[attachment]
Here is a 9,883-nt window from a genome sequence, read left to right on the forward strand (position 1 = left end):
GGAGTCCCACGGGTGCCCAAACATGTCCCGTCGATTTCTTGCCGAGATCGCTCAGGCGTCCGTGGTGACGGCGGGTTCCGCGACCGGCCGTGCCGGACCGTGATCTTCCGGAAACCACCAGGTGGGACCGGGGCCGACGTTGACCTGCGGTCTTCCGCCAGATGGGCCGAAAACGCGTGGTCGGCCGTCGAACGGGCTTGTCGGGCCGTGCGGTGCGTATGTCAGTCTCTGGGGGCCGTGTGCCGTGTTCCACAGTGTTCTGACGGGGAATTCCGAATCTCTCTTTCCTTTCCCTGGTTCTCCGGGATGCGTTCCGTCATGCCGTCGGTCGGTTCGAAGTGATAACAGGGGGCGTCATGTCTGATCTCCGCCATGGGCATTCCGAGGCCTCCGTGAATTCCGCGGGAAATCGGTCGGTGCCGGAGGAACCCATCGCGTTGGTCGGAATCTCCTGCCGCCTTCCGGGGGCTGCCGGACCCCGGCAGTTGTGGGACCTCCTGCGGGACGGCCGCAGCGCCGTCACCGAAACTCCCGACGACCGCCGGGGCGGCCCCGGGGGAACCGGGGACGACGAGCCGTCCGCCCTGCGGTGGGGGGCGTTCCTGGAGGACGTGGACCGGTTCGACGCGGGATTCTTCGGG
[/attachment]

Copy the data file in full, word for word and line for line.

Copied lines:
Here is a 9,883-nt window from a genome sequence, read left to right on the forward strand (position 1 = left end):
GGAGTCCCACGGGTGCCCAAACATGTCCCGTCGATTTCTTGCCGAGATCGCTCAGGCGTCCGTGGTGACGGCGGGTTCCGCGACCGGCCGTGCCGGACCGTGATCTTCCGGAAACCACCAGGTGGGACCGGGGCCGACGTTGACCTGCGGTCTTCCGCCAGATGGGCCGAAAACGCGTGGTCGGCCGTCGAACGGGCTTGTCGGGCCGTGCGGTGCGTATGTCAGTCTCTGGGGGCCGTGTGCCGTGTTCCACAGTGTTCTGACGGGGAATTCCGAATCTCTCTTTCCTTTCCCTGGTTCTCCGGGATGCGTTCCGTCATGCCGTCGGTCGGTTCGAAGTGATAACAGGGGGCGTCATGTCTGATCTCCGCCATGGGCATTCCGAGGCCTCCGTGAATTCCGCGGGAAATCGGTCGGTGCCGGAGGAACCCATCGCGTTGGTCGGAATCTCCTGCCGCCTTCCGGGGGCTGCCGGACCCCGGCAGTTGTGGGACCTCCTGCGGGACGGCCGCAGCGCCGTCACCGAAACTCCCGACGACCGCCGGGGCGGCCCCGGGGGAACCGGGGACGACGAGCCGTCCGCCCTGCGGTGGGGGGCGTTCCTGGAGGACGTGGACCGGTTCGACGCGGGATTCTTCGGG